A few gentle reminders were required on occasion. Again, it was how the message was delivered rather than making a big deal about it. It also stayed true to our overall aim to make it a positive experience by encouraging interaction with teammates.
I wasn’t in the dining hall when every athlete ate however I trusted the management would keep an eye out for rogue phones. They had bought into the idea so wanted to make sure it happened.
Ensuring a common purpose is vital to a team succeeding.
If you don’t know where you are going, any road will get you there. CS Lewis.
One must ensure clarity in how the messages will be delivered. I am no expert in seven different sports, nor in medicine, media or administration, so why would I waste my time trying to be? It was fascinating for me to watch all the sports in action, and learn more about how they train. I joked that because I held a stopwatch during one swimming session that I was now a Commonwealth Games Swim Coach (my timing was clearly a major factor in that athlete winning a medal!!) In all seriousness, preparation of the athletes was not my responsibility. The same applied to medical and media. I had to trust my team. Equally they had to trust me to provide the necessary leadership for the Team. And that if there were issues that needed resolved then I would see to them. We all knew our roles. The New England Patriots mantra is Do Your Job. That’s what we had to do. Let the respective person do what they were there to do and you do likewise. The reward: we achieved our aim to provide a positive experience for all of the athletes.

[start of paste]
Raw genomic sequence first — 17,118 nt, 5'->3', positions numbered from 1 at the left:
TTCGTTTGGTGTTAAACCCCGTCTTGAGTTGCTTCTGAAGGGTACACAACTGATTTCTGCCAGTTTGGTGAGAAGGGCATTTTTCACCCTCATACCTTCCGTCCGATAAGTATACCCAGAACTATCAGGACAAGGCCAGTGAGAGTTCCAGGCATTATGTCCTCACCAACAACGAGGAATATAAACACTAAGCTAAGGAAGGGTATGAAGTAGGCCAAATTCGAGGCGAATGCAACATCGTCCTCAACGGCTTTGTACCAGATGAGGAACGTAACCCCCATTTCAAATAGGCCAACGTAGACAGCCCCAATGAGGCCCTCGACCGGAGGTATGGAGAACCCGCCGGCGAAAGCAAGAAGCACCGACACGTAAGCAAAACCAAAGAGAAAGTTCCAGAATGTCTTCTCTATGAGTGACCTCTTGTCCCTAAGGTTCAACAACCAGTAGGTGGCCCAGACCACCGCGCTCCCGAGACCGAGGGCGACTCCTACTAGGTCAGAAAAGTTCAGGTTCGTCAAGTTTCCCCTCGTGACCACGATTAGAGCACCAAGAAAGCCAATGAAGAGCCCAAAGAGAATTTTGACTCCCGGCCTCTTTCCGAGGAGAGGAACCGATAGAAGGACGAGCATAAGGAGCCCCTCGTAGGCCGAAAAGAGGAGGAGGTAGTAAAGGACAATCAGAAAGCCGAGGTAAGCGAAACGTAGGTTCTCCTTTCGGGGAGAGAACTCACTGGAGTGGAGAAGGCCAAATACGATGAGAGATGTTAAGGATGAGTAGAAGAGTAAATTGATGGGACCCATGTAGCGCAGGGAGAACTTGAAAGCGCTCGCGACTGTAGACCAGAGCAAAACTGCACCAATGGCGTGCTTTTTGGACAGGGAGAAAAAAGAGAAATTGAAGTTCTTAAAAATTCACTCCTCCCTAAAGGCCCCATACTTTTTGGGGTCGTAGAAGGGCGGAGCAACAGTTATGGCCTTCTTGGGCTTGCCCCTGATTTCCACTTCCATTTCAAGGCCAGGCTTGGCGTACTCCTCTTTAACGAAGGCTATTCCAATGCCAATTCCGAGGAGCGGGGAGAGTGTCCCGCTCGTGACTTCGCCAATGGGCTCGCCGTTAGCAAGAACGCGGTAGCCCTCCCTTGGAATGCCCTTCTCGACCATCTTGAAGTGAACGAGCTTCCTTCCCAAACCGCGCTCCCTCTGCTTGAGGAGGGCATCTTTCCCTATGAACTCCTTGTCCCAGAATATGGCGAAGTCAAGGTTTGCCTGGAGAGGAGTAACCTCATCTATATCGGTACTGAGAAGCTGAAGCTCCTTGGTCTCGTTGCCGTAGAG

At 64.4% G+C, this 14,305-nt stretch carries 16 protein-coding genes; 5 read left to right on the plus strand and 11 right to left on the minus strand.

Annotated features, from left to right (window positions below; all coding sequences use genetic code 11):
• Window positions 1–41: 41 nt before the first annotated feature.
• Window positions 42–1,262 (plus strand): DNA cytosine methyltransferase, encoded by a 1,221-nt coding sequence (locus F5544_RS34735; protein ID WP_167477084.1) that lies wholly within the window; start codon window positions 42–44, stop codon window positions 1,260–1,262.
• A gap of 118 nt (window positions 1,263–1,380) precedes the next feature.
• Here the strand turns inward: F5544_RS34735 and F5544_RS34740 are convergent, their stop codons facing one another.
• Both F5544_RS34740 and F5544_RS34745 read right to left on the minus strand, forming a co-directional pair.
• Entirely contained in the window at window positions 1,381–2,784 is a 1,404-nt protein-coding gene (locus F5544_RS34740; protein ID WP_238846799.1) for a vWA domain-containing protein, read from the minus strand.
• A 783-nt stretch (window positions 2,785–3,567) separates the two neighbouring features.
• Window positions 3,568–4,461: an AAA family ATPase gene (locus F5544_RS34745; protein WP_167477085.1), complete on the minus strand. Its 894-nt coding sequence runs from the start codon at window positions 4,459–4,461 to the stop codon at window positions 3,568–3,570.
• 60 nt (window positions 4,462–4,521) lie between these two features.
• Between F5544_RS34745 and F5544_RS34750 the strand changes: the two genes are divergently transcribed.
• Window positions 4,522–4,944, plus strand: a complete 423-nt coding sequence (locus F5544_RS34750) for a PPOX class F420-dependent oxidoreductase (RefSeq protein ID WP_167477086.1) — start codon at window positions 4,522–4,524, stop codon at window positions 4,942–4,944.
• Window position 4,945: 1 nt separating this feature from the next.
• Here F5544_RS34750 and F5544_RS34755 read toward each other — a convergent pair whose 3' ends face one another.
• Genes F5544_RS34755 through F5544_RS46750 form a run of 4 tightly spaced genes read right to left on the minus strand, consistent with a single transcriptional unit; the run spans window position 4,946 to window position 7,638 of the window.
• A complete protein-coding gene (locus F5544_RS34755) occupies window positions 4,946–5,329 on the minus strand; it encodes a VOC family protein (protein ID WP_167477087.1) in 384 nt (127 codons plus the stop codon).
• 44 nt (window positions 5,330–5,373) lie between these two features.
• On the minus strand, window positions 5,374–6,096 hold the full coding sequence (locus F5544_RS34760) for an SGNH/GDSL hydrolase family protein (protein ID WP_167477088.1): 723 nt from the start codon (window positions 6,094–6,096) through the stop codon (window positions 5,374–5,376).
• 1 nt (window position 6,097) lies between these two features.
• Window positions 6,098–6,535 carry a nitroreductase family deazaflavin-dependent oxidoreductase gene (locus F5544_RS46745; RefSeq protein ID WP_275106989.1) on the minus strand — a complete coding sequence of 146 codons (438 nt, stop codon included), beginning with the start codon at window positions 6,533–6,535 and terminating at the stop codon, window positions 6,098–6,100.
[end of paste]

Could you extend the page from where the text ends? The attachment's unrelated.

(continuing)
As mentioned earlier, the aim was agreed a long time before we departed for the Bahamas. I say agreed upon because it was a shared goal that we all wanted to achieve. Everybody wants to win medals but at this stage in an athlete’s development it was looking at the bigger picture. The Youth Games were all about the athletes, about providing them with an awesome experience and helping them develop for future multi-sport events. We wanted them to know Team Scotland was bigger than their respective sport and to achieve this the management team had to be a united team. This was not a problem. Credit here goes to the medical team who drove the positivity and fostered an excellent team spirit. Whether it was meeting for a morning run at 6am or organising the game of “Human Cluedo”, it all helped to bond us.
For all things Team Scotland, check out their website
I have touched on the importance of a common goal and how this message is delivered. Of how important a fundamental axis of trust is to any team. Next time I will go into more detail about the importance of effective communication, looking at other aspects of communication, such as body language.